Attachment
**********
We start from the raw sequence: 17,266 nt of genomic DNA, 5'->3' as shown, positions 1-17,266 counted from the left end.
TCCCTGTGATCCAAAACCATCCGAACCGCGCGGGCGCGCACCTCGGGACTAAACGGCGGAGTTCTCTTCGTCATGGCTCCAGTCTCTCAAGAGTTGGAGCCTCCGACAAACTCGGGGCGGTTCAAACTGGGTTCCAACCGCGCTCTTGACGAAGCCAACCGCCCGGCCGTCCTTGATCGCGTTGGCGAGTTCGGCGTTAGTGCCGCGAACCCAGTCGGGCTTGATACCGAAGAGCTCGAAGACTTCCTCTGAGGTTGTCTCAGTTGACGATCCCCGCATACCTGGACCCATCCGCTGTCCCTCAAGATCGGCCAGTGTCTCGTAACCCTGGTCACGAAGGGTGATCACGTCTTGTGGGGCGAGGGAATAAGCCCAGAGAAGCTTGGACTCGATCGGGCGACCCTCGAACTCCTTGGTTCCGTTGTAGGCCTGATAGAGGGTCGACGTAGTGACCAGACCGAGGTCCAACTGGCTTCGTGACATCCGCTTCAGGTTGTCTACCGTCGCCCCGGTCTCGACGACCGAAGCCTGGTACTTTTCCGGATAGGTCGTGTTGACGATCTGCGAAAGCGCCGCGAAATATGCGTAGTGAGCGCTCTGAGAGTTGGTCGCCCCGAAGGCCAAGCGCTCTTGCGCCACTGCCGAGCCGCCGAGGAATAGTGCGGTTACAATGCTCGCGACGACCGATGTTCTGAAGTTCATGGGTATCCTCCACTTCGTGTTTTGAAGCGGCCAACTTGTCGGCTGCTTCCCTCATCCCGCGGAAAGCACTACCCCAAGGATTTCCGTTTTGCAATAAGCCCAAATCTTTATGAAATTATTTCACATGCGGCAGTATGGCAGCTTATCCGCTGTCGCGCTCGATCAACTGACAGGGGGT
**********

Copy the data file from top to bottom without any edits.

We start from the raw sequence: 17,266 nt of genomic DNA, 5'->3' as shown, positions 1-17,266 counted from the left end.
TCCCTGTGATCCAAAACCATCCGAACCGCGCGGGCGCGCACCTCGGGACTAAACGGCGGAGTTCTCTTCGTCATGGCTCCAGTCTCTCAAGAGTTGGAGCCTCCGACAAACTCGGGGCGGTTCAAACTGGGTTCCAACCGCGCTCTTGACGAAGCCAACCGCCCGGCCGTCCTTGATCGCGTTGGCGAGTTCGGCGTTAGTGCCGCGAACCCAGTCGGGCTTGATACCGAAGAGCTCGAAGACTTCCTCTGAGGTTGTCTCAGTTGACGATCCCCGCATACCTGGACCCATCCGCTGTCCCTCAAGATCGGCCAGTGTCTCGTAACCCTGGTCACGAAGGGTGATCACGTCTTGTGGGGCGAGGGAATAAGCCCAGAGAAGCTTGGACTCGATCGGGCGACCCTCGAACTCCTTGGTTCCGTTGTAGGCCTGATAGAGGGTCGACGTAGTGACCAGACCGAGGTCCAACTGGCTTCGTGACATCCGCTTCAGGTTGTCTACCGTCGCCCCGGTCTCGACGACCGAAGCCTGGTACTTTTCCGGATAGGTCGTGTTGACGATCTGCGAAAGCGCCGCGAAATATGCGTAGTGAGCGCTCTGAGAGTTGGTCGCCCCGAAGGCCAAGCGCTCTTGCGCCACTGCCGAGCCGCCGAGGAATAGTGCGGTTACAATGCTCGCGACGACCGATGTTCTGAAGTTCATGGGTATCCTCCACTTCGTGTTTTGAAGCGGCCAACTTGTCGGCTGCTTCCCTCATCCCGCGGAAAGCACTACCCCAAGGATTTCCGTTTTGCAATAAGCCCAAATCTTTATGAAATTATTTCACATGCGGCAGTATGGCAGCTTATCCGCTGTCGCGCTCGATCAACTGACAGGGGGT